Son Raw’s making loot like Marvel comic books, for his survival

Montreal’s a hard partying city, a fact that keeps many a producer too exhausted from gigging to truly hunker down and create tracks of real value. There’s a reason you’re not likely to find Lunice or Jacques Greene out on the town too often – creativity takes time and a decent amount of sleep. Add Thomas White to the short list of people putting in work in MTL’s fickle bass music scene – since adopting the moniker and founding Raw Records last year, the young producer has been on the grind, touring Europe and sticking to the studio rather than our clubs. Thankfully, his efforts were worth it and his latest EP for Russian Imprint Hyperboloid Records both builds on his previous achievements and opens up new possibilities thanks to higher production values and new-found sense of darkness and restraint.

Whereas White’s previous work hit with the same maximalist impact as fellow Canadian Ryan Hemsworth, Killah is remarkably spacious. Yes, he still stuffs more melodies, sounds and chord progressions into his beats than most, but now each element sits comfortably in the mix rather than fighting for space. It helps that he’s refined his palette, wrapping his ideas around Jay-Z, Diddy and Cam’ron samples and spending significant time on sound design to separate his work from whatever’s left of the trap wave. The result is that the EP’s title track is just as intense as previous work Rainbow Dolphins, but without the sugar-crash that came with a production philosophy that borrowed from Dubstep, Sea Punk and a million other ideas. In this case, less is more, and adopting straight up Hip-Hop as a guiding influence was an excellent decision.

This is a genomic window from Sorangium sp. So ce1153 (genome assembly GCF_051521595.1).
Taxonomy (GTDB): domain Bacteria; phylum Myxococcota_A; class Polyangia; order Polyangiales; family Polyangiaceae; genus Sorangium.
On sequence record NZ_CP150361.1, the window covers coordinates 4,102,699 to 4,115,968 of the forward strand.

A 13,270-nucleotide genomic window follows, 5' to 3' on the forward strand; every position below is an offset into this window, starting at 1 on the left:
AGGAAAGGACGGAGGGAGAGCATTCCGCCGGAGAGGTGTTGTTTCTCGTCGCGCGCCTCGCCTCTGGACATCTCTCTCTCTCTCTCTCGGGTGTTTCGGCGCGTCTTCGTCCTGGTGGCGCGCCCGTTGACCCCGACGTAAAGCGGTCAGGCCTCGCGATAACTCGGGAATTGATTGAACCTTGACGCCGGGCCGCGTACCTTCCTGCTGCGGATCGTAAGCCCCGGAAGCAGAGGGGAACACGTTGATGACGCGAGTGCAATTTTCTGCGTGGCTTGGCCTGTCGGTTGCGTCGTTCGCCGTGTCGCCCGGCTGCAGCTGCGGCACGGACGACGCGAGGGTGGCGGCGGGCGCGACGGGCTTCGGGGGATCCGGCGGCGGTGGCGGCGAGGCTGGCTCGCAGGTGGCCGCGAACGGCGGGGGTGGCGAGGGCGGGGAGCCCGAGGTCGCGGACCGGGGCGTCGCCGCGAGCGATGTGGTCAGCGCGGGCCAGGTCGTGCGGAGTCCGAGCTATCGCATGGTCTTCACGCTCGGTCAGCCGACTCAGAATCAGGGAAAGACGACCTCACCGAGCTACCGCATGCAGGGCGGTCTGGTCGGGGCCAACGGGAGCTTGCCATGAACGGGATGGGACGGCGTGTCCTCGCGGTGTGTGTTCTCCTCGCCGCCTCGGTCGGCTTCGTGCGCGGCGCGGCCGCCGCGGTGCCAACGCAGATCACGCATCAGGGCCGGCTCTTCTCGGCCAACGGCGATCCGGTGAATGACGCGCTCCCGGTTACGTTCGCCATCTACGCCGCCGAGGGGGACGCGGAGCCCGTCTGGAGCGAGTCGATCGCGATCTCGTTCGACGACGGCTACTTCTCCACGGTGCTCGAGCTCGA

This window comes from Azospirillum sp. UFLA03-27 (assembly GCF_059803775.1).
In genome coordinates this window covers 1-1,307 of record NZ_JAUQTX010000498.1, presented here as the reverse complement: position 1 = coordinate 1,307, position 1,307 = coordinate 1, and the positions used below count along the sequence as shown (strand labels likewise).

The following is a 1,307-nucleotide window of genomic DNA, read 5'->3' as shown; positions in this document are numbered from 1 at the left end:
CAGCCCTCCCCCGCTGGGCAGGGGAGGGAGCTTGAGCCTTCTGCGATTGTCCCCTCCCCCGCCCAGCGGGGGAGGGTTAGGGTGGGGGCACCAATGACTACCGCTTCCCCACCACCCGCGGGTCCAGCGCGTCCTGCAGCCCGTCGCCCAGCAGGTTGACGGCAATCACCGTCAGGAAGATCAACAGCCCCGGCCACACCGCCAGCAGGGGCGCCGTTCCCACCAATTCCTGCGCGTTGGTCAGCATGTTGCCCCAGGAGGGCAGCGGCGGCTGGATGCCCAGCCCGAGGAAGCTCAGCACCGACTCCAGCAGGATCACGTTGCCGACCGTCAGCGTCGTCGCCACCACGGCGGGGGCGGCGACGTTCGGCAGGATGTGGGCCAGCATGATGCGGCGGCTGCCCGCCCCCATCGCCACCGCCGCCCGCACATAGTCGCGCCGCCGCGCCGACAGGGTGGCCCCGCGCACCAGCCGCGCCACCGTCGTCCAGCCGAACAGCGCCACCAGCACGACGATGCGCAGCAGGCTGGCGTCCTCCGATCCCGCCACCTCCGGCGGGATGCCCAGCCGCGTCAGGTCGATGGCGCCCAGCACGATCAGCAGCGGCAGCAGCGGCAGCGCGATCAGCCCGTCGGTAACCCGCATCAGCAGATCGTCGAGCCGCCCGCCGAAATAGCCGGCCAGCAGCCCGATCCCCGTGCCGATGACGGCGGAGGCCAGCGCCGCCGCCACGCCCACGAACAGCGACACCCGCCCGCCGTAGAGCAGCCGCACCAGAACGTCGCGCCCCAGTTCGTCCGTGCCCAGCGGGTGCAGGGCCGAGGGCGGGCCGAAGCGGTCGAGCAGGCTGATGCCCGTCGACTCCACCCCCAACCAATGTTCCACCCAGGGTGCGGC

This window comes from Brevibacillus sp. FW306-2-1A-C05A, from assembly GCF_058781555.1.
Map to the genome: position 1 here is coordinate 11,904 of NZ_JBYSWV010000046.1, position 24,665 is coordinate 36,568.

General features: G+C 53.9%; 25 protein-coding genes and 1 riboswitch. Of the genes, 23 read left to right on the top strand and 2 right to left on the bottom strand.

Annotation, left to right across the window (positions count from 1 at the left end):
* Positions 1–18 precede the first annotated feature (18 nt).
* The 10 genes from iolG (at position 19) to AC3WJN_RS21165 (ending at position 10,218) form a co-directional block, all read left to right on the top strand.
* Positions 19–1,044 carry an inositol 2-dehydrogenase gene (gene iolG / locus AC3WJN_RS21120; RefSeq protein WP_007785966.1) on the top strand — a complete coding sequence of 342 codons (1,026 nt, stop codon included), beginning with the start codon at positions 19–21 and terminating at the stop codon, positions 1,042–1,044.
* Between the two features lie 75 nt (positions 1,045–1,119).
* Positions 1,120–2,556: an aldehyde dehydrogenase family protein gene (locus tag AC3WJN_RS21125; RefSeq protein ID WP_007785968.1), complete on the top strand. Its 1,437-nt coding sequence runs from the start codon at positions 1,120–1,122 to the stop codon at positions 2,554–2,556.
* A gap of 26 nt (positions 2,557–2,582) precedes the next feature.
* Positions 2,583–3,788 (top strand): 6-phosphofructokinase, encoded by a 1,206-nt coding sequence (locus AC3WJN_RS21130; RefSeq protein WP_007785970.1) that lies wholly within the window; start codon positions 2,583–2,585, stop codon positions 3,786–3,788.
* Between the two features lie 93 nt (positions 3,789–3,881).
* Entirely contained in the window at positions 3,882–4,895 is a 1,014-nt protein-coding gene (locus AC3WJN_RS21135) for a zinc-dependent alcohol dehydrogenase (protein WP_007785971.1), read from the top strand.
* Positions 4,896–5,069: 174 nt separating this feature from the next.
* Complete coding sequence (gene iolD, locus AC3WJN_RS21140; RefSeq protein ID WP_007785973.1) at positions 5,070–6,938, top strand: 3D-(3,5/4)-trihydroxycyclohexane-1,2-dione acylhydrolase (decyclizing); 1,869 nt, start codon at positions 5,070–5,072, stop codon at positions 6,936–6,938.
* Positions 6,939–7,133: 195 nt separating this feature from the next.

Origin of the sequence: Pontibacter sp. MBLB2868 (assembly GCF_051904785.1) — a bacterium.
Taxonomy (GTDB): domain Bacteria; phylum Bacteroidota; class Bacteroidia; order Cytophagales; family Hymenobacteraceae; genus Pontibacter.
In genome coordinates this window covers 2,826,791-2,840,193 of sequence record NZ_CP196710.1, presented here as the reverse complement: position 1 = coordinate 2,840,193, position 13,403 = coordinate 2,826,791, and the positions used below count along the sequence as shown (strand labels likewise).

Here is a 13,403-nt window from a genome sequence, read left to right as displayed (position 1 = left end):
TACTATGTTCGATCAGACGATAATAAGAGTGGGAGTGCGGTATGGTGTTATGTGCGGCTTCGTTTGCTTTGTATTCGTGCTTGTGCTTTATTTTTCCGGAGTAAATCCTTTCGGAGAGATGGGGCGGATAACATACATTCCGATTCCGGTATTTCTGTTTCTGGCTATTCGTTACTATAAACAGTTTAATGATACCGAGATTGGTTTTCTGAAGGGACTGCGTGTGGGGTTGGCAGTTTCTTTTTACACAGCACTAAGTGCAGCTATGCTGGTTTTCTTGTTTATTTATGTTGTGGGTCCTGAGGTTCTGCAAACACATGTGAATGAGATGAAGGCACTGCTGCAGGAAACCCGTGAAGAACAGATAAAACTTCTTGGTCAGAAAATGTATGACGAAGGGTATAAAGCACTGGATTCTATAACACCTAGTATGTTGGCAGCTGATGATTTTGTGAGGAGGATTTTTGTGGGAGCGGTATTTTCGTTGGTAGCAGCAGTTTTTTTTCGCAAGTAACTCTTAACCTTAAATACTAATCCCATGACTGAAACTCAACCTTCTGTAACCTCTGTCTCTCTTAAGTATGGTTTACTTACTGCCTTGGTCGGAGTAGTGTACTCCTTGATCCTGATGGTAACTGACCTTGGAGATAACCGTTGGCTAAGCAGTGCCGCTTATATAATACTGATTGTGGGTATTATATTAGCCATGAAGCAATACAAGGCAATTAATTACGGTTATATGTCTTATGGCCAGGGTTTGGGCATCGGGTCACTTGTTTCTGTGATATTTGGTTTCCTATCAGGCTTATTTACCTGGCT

B-side Missing You is even better. Here, combining R&B, Jersey Club and Jungle into something altogether new, White outdoes Special Request and Tessela at their own game, channeling his prog-impulses into rhythmic contortions rather than melodic ones. It’s the best track of the young producer’s career so far and an avenue I hope he continues to explore – those amen cut-ups somehow manage to bang and slink at the same time, a rare achievement in that it doesn’t quite sound like anything else out there. Even better, the chopped and screwed hook delivers a proper emotional payload, proof that you don’t need 15 ideas per track, just the right one to carry the weight. Finally, Rabid with fellow MTLien Dear Lola comes closest to White’s previous lushness but still sits belongs at the table with its darker peers thanks to banging Grime drum patterns and one of the most riotous sampled hooks I’ve heard in a minute, word to Puffy. Throw in some head twisting Jungle/D&B/Club remixes and you’ve got a career milestone worth the wait. And worth staying in for.


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